Announcing the launch of the#BreakAadhaarChainscampaign, culminating with events in multiple cities on 12th Jan. This is the last opportunity to make your voice heard before the Supreme Court hearings start on 17th Jan 2018. In collaboration with @no2uidand@rozi_roti.

UIDAI's security seems to be founded on four time tested pillars of security idiocy

1) Denial

2) Issue fiats and point finger

3) Shoot messenger

4) Bury head in sand.

God Save India

Saturday, August 5, 2017

11715 - SC reserves verdict on right to privacy as fundamental right -Free Press Journal

— By From Our bureau | Aug 03, 2017 12:07 am

Once the privacy question is settled by the Constitution Bench, the remaining issues related to Aadhaar will be heard by a smaller Bench of the Supreme Court.

New Delhi : A nine-judge Constitution Bench on Wednesday concluded a fortnight-long hearing on whether the right to privacy is deemed a fundamental right or not, but reserved the verdict without setting a date for delivering its verdict.

The said Bench was set up on July 18 and headed by Chief Justice Jagdish Singh Khehar. The Bench heard arguments over three days each week by lawyers representing the Centre, state governments and individual petitioners who contended that the collection of personal data under the Aadhaar infringed on the right to privacy.

Is the right to privacy a fundamental right guaranteed under the Indian Constitution was the limited question that had cropped up in the context of legal challenges to the Aadhaar number, which has now become the bedrock of government welfare programmes, tax administration network and online financial transactions.

Arguments to this effect were opened by senior advocate Gopal Subramanium with a strong contention that privacy was not a shade of a fundamental right but as one that was “inalienable and quintessential to the construction of the Constitution.” He insisted that the concept of privacy was embedded in the right to liberty/dignity.

Shyam Divan, a senior advocate appearing for one of the petitions, sought to define “privacy” as one that includes bodily integrity, personal autonomy, protection from state surveillance and freedom of dissent/movement/thought. Starting its arguments on July 26, the Centre for the first time conceded that privacy is certainly a fundamental right under the Constitution, but with a caveat that it is neither absolute nor could it be extended to “every aspect” of privacy.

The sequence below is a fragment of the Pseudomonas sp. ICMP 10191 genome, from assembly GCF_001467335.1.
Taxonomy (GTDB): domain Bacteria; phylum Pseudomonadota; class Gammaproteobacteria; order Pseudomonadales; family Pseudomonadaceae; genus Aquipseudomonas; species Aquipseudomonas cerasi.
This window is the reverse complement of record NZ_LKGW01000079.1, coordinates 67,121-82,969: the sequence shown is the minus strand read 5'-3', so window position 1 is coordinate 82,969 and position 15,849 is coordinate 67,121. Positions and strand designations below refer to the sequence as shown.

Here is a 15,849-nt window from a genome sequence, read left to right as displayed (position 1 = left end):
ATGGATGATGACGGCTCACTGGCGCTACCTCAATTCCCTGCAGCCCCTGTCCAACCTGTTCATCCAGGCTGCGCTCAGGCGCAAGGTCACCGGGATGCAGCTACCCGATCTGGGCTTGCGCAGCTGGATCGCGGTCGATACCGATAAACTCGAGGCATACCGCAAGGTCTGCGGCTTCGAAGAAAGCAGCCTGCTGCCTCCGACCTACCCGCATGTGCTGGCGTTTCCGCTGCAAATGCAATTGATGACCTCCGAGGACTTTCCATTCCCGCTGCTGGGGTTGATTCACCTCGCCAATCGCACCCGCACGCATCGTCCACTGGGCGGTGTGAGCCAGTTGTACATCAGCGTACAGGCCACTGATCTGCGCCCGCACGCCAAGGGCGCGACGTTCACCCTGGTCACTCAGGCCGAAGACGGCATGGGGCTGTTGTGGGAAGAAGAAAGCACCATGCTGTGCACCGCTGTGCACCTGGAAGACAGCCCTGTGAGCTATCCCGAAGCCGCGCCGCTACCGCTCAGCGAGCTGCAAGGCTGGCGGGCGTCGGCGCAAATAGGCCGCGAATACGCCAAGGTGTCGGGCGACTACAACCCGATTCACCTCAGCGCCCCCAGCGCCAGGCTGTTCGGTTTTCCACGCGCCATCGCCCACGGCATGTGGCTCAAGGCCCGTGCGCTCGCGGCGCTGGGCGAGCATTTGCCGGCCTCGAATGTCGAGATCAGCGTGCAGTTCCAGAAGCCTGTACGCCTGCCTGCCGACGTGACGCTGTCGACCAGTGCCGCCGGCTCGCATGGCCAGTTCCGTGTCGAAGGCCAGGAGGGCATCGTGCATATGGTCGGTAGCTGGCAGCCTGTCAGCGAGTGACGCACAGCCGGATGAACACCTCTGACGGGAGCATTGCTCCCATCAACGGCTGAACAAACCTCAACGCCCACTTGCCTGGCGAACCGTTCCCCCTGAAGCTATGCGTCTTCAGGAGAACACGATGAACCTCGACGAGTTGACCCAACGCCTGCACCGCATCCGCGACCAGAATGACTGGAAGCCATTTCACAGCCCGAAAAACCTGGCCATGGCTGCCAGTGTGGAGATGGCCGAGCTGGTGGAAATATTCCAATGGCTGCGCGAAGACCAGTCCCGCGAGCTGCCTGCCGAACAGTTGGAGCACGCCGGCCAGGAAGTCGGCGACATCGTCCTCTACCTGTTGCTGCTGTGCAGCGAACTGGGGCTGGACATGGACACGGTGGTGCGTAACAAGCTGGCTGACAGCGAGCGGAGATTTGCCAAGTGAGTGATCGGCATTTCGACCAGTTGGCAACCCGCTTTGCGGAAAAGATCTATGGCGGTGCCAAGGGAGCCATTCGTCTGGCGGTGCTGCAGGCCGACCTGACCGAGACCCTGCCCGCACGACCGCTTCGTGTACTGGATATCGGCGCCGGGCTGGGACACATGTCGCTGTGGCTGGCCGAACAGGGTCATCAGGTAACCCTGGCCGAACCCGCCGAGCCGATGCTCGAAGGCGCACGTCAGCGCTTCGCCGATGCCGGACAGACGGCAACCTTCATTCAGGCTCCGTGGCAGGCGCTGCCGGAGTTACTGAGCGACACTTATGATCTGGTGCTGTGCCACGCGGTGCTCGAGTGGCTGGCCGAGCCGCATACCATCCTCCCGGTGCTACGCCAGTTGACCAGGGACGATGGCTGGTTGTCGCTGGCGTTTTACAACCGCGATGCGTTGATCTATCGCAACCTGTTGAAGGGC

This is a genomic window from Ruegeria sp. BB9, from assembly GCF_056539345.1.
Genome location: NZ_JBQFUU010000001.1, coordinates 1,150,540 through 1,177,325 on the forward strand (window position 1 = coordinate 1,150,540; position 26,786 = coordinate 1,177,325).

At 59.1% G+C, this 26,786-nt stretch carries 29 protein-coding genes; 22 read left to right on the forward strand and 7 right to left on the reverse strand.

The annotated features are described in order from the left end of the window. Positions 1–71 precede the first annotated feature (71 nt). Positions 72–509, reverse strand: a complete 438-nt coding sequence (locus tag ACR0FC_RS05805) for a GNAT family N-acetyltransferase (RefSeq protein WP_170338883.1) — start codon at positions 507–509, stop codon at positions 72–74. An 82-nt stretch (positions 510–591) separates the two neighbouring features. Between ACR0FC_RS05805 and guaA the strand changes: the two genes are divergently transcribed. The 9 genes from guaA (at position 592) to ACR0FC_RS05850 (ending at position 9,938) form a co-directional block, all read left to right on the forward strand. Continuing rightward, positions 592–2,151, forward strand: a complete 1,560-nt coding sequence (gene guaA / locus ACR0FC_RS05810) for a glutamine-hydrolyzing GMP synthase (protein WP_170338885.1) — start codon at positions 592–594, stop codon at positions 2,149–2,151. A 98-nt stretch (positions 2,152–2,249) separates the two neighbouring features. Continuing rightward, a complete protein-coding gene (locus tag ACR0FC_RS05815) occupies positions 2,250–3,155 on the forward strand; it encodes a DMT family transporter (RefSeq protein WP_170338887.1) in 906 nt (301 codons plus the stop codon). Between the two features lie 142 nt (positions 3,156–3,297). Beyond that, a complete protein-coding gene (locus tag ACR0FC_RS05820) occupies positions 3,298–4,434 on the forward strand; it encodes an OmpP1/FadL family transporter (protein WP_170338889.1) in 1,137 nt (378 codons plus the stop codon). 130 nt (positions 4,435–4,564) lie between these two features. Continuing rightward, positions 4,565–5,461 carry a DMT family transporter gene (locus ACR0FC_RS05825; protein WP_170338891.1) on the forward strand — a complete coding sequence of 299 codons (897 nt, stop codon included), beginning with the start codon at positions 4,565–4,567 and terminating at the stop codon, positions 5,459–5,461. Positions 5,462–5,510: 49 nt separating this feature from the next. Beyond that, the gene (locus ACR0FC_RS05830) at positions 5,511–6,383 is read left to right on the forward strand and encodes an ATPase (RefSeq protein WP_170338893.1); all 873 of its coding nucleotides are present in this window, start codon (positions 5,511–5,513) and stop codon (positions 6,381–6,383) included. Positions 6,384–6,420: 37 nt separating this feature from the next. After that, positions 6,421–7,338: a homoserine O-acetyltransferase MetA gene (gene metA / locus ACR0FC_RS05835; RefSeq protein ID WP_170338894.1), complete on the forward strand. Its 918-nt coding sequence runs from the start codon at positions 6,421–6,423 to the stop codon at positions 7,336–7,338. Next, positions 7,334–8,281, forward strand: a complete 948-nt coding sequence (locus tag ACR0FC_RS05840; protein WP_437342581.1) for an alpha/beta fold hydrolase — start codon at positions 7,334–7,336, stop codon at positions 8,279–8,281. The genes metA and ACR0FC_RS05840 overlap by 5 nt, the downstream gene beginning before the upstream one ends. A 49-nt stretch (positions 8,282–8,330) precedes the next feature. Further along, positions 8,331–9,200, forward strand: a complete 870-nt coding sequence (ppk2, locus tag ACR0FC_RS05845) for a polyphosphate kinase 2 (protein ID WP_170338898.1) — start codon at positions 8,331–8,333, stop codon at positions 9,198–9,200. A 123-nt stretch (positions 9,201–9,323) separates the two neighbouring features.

Attorney general K.K. Venugopal submitted that privacy was at best a “sub-species of liberty and every aspect could not qualify as being fundamental in nature.”

Following this, four state governments — Karnataka, Punjab, West Bengal, Himachal Pradesh — and the Union Territory of Puducherry backed the constitutionality of the right to privacy. The states of Haryana and Kerala also joined the proceedings.

Even as the privacy debate raged in the Apex Court, the Information Technology Ministry appointed an expert group headed by former Supreme Court judge B.N. Srikrishna to put in place a data protection legislation in the wake of the leakage of the Aadhaar data.

The Unique Identification Authority of India (UIDAI) that issues Aadhaar card providing Indian residents unique ID number took the stand through additional solicitor general Tushar Mehta that privacy need not be elevated as a fundamental right since it was already duly protected under statutes as a valuable common right.

Once the privacy question is settled by the Constitution Bench, the remaining issues related to Aadhaar will be heard by a smaller Bench of the Supreme Court. The first constitutional challenge to Aadhaar had come from former Karnataka High Court judge Justice K.S. Puttaswamy in 2013 and Divan has been appearing in the Aadhaar matters on behalf of him and others since then.

Various Benches of the Apex Court have been wriggling out from deciding the Aadhaar cases, all referring them to the Constitution Bench that went on since August 11, 2015. The CJI decided not to keep the matter hanging when Divan appeared along with Attorney General K.K. Venugopal to jointly plead for early establishment of the Constitution Bench.

He constituted a nine judge Bench to decide the matter since there were already two earlier Constitution Benches of eight judges in 1954 and six judges in 1964 ruling that the right to privacy is not a fundamental right.